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New Environmental Performance Review calls on Albania to put waste dumpsites in order, look beyond hydropower, upgrade railways and dispose of polluting cars

New Environmental Performance Review calls on Albania to put waste dumpsites in order, look beyond hydropower, upgrade railways and dispose of polluting cars

Municipal waste, rural water supply and sanitation and wastewater treatment are some of the most pressing environmental challenges in Albania. Tourism development, abandoned industrial sites and energy sector investments mean environmental risks but also represent strategic opportunities for green development. These are the main findings of the third Environmental Performance Review (EPR) of Albania undertaken by UNECE.

The Review was launched in Tirana on 12 September 2018. It equips the Government of Albania with recommendations to inspire future work to achieve the globally-agreed Sustainable Development Goals and implement the country’s climate change commitments, within the process of accession to the European Union.

The Review highlights improvements in the state of the environment in Albania. Air quality improved greatly over the past decade. Since 2005, emissions of sulphur oxides decreased by some 35 per cent and emissions of ammonia by around 10 per cent, while emissions of nitrogen oxides and particulate matter 10 µm or less in diameter (PM10) increased slightly. Albania reduced the use of fossil fuels in energy production and industrial processes. It also introduced European Union standards for fuel quality.

Albania now has a total of 800 protected areas (natural monuments included) covering 16.61 per cent of the whole national territory –a significant increase from 3.6 per cent in 2002. The institutional framework for the management of protected sites has improved with the creation of the National Agency of Protected Areas in 2015. The new Law on Protected Areas, adopted in 2017, paves the way for using the revenues generated by national parks for their development and afforestation.

The Government has taken a drastic approach to combat illegal hunting and logging. In 2014, Albania declared a hunting moratorium and in June 2016 extended this moratorium for the next five years. Due to the large loss of forest cover over the past 25 years (by an estimated 20 per cent), in early 2016 the Government imposed a 10-year moratorium on logging, with the exception of fuelwood used by local communities. These measures are already bearing fruit.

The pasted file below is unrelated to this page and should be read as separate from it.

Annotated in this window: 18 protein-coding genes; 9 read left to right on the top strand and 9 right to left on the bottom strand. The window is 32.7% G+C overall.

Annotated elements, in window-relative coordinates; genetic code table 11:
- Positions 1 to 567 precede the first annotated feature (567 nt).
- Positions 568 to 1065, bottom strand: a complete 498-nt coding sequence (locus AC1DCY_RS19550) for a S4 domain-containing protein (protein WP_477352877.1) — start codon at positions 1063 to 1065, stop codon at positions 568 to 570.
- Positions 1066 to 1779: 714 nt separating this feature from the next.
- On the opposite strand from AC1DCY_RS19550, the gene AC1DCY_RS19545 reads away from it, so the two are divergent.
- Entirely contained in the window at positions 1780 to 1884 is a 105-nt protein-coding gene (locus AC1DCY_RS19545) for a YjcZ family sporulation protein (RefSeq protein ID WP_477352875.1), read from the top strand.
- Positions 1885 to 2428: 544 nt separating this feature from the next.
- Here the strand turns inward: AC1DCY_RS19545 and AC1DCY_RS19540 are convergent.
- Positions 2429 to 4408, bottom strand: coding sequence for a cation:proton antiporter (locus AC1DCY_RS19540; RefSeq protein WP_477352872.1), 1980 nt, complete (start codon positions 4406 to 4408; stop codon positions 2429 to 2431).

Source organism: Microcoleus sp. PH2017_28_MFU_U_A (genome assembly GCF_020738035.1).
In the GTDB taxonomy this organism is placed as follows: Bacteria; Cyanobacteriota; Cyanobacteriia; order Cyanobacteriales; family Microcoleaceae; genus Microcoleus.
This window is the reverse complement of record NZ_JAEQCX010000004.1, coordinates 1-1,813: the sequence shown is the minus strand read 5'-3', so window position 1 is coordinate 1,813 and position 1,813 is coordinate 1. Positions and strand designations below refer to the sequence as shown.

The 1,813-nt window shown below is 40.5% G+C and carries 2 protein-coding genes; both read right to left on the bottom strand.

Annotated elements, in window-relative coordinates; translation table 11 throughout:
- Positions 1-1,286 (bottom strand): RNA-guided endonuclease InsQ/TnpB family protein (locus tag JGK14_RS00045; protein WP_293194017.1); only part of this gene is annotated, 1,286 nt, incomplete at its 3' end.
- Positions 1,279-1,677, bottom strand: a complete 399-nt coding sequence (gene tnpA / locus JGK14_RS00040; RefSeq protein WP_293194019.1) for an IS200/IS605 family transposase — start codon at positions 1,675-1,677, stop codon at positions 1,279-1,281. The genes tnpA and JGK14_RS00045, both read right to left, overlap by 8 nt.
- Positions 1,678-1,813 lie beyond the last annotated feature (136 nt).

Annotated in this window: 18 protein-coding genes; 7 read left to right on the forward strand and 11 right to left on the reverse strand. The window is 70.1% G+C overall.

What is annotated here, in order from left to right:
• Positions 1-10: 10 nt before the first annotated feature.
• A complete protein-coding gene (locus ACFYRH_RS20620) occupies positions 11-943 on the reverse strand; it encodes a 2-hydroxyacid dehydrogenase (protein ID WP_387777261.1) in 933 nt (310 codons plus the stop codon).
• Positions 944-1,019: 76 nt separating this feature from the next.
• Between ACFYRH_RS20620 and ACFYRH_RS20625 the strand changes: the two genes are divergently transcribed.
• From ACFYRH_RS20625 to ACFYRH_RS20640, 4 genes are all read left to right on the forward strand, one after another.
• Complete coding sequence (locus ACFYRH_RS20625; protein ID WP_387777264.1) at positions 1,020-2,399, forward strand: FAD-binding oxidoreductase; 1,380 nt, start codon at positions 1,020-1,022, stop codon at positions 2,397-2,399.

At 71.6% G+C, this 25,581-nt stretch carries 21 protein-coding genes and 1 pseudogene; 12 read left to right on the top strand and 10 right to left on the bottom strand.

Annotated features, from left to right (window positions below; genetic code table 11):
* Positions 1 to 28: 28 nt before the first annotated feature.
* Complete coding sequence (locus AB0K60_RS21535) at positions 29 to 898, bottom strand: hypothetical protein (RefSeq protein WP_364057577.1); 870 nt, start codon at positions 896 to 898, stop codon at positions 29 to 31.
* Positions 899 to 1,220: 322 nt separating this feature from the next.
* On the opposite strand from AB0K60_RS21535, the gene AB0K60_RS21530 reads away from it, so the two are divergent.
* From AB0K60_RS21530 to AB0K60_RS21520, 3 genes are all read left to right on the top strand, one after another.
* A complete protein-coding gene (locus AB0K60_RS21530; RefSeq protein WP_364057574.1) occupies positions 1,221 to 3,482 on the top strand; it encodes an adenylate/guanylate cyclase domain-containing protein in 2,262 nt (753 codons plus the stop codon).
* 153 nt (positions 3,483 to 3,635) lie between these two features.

Albania achieved significant progress in the adoption of modern environmental legislation, with the process driven by efforts to approximate the EU acquis. However, implementation and enforcement lag behind. For example, the country has transposed the most important part of the EU directives related to waste, but still lacks the basic infrastructure for waste management. Much-needed capital investment has slowed since 2011. Separate waste collection is rarely done systematically. Recycling companies fail to acquire enough raw material from the domestic market. The Review recommends the Government to strengthen efforts towards the closure of both illegal and currently-authorised dumpsites and the construction of modern sanitary landfills. It also recommends the creation of a viable market for recyclables.

Water supply, sewerage and wastewater treatment represent another key area of concern. Water supply coverage in rural areas increased from 57 per cent in 2011 to 63 per cent in 2015, but remained constant (at about 90 per cent) in urban areas. Sewerage system coverage remained at about 51 per cent, with a significant difference in coverage between urban and rural areas. By 2016, Albania had built eight urban wastewater treatment plants, with a capacity covering around 25 per cent of the country’s urban population. However, the issue of cost recovery and limited technical capacities has rendered three of them idle. Non-revenue water is another serious challenge: on average, 67 per cent of drinking water produced is lost or not paid for.